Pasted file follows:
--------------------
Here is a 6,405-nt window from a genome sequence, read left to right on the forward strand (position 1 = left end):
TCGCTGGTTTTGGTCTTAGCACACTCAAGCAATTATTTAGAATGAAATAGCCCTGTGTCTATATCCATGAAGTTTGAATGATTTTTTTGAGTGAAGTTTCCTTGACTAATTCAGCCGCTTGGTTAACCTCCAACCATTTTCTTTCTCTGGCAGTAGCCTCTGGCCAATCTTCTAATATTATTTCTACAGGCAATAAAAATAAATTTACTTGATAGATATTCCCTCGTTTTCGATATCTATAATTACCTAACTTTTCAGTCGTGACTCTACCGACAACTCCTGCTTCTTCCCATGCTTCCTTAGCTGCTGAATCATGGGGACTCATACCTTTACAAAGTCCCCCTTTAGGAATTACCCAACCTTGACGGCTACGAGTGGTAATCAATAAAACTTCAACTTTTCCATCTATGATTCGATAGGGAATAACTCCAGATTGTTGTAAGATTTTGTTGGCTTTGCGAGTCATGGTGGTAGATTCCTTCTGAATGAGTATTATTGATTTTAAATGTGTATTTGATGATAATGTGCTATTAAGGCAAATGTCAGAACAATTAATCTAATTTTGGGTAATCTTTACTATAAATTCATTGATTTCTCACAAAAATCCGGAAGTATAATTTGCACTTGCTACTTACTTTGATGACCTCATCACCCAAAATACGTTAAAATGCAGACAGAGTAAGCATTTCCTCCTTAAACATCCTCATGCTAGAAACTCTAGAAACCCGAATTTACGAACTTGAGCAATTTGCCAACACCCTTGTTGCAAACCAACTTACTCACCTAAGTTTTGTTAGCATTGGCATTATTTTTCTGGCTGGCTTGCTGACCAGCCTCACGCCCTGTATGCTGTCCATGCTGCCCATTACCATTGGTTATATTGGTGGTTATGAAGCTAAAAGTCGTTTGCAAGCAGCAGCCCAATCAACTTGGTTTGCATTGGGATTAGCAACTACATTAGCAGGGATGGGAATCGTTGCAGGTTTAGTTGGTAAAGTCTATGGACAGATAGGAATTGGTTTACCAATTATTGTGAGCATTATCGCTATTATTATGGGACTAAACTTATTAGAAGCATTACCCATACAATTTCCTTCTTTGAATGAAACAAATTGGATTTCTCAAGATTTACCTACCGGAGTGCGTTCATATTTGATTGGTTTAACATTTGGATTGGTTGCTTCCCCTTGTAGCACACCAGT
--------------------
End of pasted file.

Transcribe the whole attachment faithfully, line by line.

Here is a 6,405-nt window from a genome sequence, read left to right on the forward strand (position 1 = left end):
TCGCTGGTTTTGGTCTTAGCACACTCAAGCAATTATTTAGAATGAAATAGCCCTGTGTCTATATCCATGAAGTTTGAATGATTTTTTTGAGTGAAGTTTCCTTGACTAATTCAGCCGCTTGGTTAACCTCCAACCATTTTCTTTCTCTGGCAGTAGCCTCTGGCCAATCTTCTAATATTATTTCTACAGGCAATAAAAATAAATTTACTTGATAGATATTCCCTCGTTTTCGATATCTATAATTACCTAACTTTTCAGTCGTGACTCTACCGACAACTCCTGCTTCTTCCCATGCTTCCTTAGCTGCTGAATCATGGGGACTCATACCTTTACAAAGTCCCCCTTTAGGAATTACCCAACCTTGACGGCTACGAGTGGTAATCAATAAAACTTCAACTTTTCCATCTATGATTCGATAGGGAATAACTCCAGATTGTTGTAAGATTTTGTTGGCTTTGCGAGTCATGGTGGTAGATTCCTTCTGAATGAGTATTATTGATTTTAAATGTGTATTTGATGATAATGTGCTATTAAGGCAAATGTCAGAACAATTAATCTAATTTTGGGTAATCTTTACTATAAATTCATTGATTTCTCACAAAAATCCGGAAGTATAATTTGCACTTGCTACTTACTTTGATGACCTCATCACCCAAAATACGTTAAAATGCAGACAGAGTAAGCATTTCCTCCTTAAACATCCTCATGCTAGAAACTCTAGAAACCCGAATTTACGAACTTGAGCAATTTGCCAACACCCTTGTTGCAAACCAACTTACTCACCTAAGTTTTGTTAGCATTGGCATTATTTTTCTGGCTGGCTTGCTGACCAGCCTCACGCCCTGTATGCTGTCCATGCTGCCCATTACCATTGGTTATATTGGTGGTTATGAAGCTAAAAGTCGTTTGCAAGCAGCAGCCCAATCAACTTGGTTTGCATTGGGATTAGCAACTACATTAGCAGGGATGGGAATCGTTGCAGGTTTAGTTGGTAAAGTCTATGGACAGATAGGAATTGGTTTACCAATTATTGTGAGCATTATCGCTATTATTATGGGACTAAACTTATTAGAAGCATTACCCATACAATTTCCTTCTTTGAATGAAACAAATTGGATTTCTCAAGATTTACCTACCGGAGTGCGTTCATATTTGATTGGTTTAACATTTGGATTGGTTGCTTCCCCTTGTAGCACACCAGT